Laravel5 module provides the method
have which uses the factory method to generate models with fake data.
If you want to use ORM for integration testing only, you should enable the framework module with only the
ORM part enabled:
This way no web actions will be added to
If you want to use ORM to work with data inside acceptance tests, you should also include only the ORM part of a module.
Please note that inside acceptance tests, web applications work inside a webserver, so any test data can’t be cleaned up
by rolling back transactions. You will need to disable cleaning up,
and use the
Db module to clean the database up between tests. Here is a sample config:
Doctrine is also a popular ORM, unlike some others it implements the DataMapper pattern and is not bound to any framework.
The Doctrine2 module requires an
EntityManager instance to work with.
It can be obtained from a Symfony framework or Zend Framework (configured with Doctrine):
If no framework is used with Doctrine you should provide the
with a valid callback to a function which returns an
Doctrine2 also provides methods to create and check data:
Preparing data for testing is a very creative, although boring, task. If you create a record, you need to fill in all the fields of the model. It is much easier to use Faker for this task, which is more effective to set up data generation rules for models. Such a set of rules is called factories and are provided by the DataFactory module.
Once configured, it can create records with ease:
Created records will be deleted at the end of a test. The DataFactory module only works with ORM, so it requires one of the ORM modules to be enabled:
DataFactory provides a powerful solution for managing data in integration/functional/acceptance tests. Read the full reference to learn how to set this module up.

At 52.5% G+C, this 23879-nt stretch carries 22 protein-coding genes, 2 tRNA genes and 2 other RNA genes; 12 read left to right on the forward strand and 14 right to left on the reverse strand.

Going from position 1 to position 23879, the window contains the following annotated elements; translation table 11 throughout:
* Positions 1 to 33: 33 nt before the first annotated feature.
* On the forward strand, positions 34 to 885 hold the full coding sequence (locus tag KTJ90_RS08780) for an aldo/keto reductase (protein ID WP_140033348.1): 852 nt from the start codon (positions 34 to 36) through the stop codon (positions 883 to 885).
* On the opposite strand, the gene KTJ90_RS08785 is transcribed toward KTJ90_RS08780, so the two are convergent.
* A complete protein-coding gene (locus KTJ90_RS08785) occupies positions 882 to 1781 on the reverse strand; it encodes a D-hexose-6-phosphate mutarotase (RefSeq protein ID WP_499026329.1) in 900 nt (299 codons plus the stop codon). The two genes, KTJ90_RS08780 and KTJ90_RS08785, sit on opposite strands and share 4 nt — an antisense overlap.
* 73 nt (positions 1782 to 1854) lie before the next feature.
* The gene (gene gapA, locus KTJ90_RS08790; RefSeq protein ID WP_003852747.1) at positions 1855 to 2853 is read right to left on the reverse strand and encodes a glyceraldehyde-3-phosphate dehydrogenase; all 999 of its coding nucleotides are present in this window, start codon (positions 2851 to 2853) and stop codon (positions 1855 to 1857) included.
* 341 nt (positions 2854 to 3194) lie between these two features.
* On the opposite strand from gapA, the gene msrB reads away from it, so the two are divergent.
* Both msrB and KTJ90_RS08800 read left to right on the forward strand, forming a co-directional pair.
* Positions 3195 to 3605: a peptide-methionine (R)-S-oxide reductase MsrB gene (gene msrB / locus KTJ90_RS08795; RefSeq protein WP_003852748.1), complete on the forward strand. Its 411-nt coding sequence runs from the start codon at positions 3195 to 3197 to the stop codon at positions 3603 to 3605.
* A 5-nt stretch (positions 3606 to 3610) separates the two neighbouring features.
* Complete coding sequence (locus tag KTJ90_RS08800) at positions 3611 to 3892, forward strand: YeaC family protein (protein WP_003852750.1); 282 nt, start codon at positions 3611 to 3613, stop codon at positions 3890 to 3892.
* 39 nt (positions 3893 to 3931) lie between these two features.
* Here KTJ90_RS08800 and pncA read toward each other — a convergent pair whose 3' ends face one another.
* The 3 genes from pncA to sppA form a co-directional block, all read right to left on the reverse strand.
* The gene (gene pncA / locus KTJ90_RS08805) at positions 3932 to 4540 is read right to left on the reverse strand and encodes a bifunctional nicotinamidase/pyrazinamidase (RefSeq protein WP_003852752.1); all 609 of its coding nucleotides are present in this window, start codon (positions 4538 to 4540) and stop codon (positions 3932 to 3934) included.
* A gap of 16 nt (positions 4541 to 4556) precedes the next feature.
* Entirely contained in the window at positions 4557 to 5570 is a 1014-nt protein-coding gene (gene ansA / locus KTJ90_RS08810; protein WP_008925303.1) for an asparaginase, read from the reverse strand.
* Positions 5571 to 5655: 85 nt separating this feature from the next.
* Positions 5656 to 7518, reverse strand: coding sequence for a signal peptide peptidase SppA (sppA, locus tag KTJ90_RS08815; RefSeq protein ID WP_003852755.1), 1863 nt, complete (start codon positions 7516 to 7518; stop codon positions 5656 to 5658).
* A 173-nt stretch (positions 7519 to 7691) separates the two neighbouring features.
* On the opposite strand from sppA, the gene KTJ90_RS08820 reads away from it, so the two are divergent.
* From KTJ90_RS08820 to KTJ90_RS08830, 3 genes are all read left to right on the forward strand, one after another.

What if you deal with data which you don’t own? For instance, the page look depends on number of categories in database, and categories are set by admin user. How would you test that the page is still valid?
There is a way to get it tested as well. Codeception allows you take a snapshot of a data on first run and compare with on next executions. This principle is so general that it can work for testing APIs, items on a web page, etc.
Let’s check that list of categories on a page is the same it was before.
Create a snapshot class:
Inject an actor class via constructor and implement
fetchData method which should return a data set from a test.
Inside a test you can inject the snapshot class and call
assert method on it:
On the first run, data will be obtained via
fetchData method and saved to
tests/_data directory in json format.
On next execution the obtained data will be compared with previously saved snapshot.
To update a snapshot with a new data run tests in
By default Snapshot uses
assertEquals assertion, however this can be customized by overriding
The assertion performed by
assertData will not display the typical diff output from
assertEquals or any customized failed assertion.
To have the diff displayed when running tests, you can call the snapshot method
If ever needed, the diff output can also be omitted by calling
By default, all snapshot files are stored in json format, so if you have to work with different formats, neither the diff output or the snapshot file data will be helpful.
To fix this, you can call the snapshot method
shouldSaveAsJson(false) and set the file extension by calling
The snapshot file will be stored without encoding it to json format, and with the
Beware that this option will not perform any changes in the data returned by
fetchData, and store it as it is.
Codeception also assists the developer when dealing with data. Tools for database population
and cleaning up are bundled within the
Db module. If you use ORM, you can use one of the provided framework modules
to operate with database through a data abstraction layer, and use the DataFactory module to generate new records with ease.